“Demonstrating HIV protection associated with vaccine or, as in this case, exposure-induced immunity is a very high bar to achieve, and appropriately so. Our findings indicate that the host immune system interfaces with the virus or its proteins more commonly than previously thought, generating naturally induced immunity in the form of T-cell responses that contribute to a persistent HIV negative status in some exposed people. Only with additional research can we truly know if these immune responses can be induced by a vaccine candidate, and whether vaccine-induced responses provide protection,” according to Dr Esper Kallas, of USP, co-senior author of the manuscript.
“A safe, effective, and easily administered preventative HIV vaccine is still needed and remains an important public health goal. HIV’s interaction with the human immune system is complex, therefore success with a vaccine is hard to predict. Nevertheless, the possibility that T-cell immunity, in addition to antibody-derived immunity, may contribute to protection is quite promising. The more ‘shots on goal’ we can take in a given vaccine, the more likely we are to succeed at preventing infection, and perhaps most importantly eventual eradication of HIV,” said lead author Dr Peter Kuebler.
HIV-1–specific T-cell responses in exposed seronegative subjects suggest that a viral breach of the exposure site is more common than current transmission rates would suggest and that host immunity can extinguish subsequent infection foci. The Preexposure Prophylaxis Initiative (iPrEx) chemoprophylaxis trial provided an opportunity to rigorously investigate these responses in a case–control immunology study; 84 preinfection peripheral blood mononuclear cell samples from individuals enrolled in the iPrEx trial who later seroconverted were matched with 480 samples from enrolled subjects who remained seronegative from both the placebo and active treatment arms. T-cell responses to HIV-1 Gag, Protease, Integrase, Reverse Transcriptase, Vif, and Nef antigens were quantified for all subjects in an IFN-γ enzyme-linked immunospot (ELISpot) assay. IFN-γ responses varied in magnitude and frequency across subjects. A positive response was more prevalent in those who remained persistently HIV-1–negative for Gag (P = 0.007), Integrase (P < 0.001), Vif (P < 0.001), and Nef (P < 0.001). When correlated with outcomes in the iPrEx trial, Vif- and Integrase-specific T-cell responses were associated with reduced HIV-1 infection risk [hazard ratio (HR) = 0.36, 95% confidence interval (95% CI) = 0.19–0.66 and HR = 0.52, 95% CI = 0.28–0.96, respectively]. Antigen-specific responses were independent of emtricitabine/tenofovir disoproxil fumarate use. IFN-γ secretion in the ELISpot was confirmed using multiparametric flow cytometry and largely attributed to effector memory CD4+ or CD8+ T cells. Our results show that HIV-1–specific T-cell immunity can be detected in exposed but uninfected individuals and that these T-cell responses can differentiate individuals according to infection outcomes.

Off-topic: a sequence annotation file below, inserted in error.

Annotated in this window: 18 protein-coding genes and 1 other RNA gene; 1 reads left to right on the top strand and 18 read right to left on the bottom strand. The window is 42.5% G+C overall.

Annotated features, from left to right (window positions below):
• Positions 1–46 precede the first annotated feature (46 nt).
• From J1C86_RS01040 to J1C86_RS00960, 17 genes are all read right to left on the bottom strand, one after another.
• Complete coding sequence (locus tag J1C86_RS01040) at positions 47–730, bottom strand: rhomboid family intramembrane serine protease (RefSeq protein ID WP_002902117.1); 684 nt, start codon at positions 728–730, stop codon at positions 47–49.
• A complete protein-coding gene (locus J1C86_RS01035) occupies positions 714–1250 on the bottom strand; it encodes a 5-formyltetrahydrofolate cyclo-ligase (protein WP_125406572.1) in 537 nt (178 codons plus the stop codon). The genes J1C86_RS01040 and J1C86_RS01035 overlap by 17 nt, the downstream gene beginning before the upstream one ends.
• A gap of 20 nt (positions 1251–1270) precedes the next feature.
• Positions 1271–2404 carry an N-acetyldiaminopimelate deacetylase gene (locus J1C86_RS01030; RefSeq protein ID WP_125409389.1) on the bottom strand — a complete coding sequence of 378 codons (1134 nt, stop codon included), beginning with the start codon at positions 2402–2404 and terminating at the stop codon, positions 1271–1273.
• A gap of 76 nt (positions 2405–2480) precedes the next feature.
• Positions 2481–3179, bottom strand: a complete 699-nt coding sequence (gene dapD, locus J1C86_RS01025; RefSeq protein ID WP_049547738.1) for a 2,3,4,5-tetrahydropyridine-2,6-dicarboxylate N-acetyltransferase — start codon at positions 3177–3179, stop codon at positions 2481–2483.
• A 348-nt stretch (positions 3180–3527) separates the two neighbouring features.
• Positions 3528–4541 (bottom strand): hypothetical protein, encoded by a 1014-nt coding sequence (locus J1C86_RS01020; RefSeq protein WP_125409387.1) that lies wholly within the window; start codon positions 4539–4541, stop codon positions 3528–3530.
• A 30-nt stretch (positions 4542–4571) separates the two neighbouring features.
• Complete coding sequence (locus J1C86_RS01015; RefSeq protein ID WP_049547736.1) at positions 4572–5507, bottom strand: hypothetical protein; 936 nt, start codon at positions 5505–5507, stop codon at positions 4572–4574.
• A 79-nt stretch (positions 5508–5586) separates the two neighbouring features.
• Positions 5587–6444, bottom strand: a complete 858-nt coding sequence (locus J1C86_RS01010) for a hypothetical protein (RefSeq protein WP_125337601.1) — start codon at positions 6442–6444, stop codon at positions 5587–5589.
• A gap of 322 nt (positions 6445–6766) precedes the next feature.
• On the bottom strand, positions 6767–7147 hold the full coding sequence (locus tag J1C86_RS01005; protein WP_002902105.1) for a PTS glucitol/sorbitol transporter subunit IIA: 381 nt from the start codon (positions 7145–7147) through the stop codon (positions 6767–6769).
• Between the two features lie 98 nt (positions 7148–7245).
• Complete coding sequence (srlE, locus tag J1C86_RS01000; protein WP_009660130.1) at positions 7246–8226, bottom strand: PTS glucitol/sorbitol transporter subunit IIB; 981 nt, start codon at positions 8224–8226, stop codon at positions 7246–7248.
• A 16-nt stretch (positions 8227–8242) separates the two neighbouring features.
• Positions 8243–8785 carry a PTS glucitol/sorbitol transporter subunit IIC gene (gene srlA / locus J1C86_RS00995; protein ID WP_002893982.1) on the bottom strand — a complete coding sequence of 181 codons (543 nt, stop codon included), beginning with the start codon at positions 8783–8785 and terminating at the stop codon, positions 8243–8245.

The demonstration and clinical relevance of HIV-1–specific immune responses in exposed but uninfected seronegative individuals have been controversial. Studies seeking to detect these responses have generally been small in size and have varied in study population, methods of detection, and control groups. We conducted a large case–control immunology study of participants in the Preexposure Prophylaxis Initiative (iPrEx) chemoprophylaxis trial, selecting preinfection time points for those who became infected compared with persistently HIV-1–negative controls. We confirmed that HIV-1–specific responses are present in exposed uninfected individuals, sometimes at very high magnitude. HIV-1–specific responses also correlated with infection risk.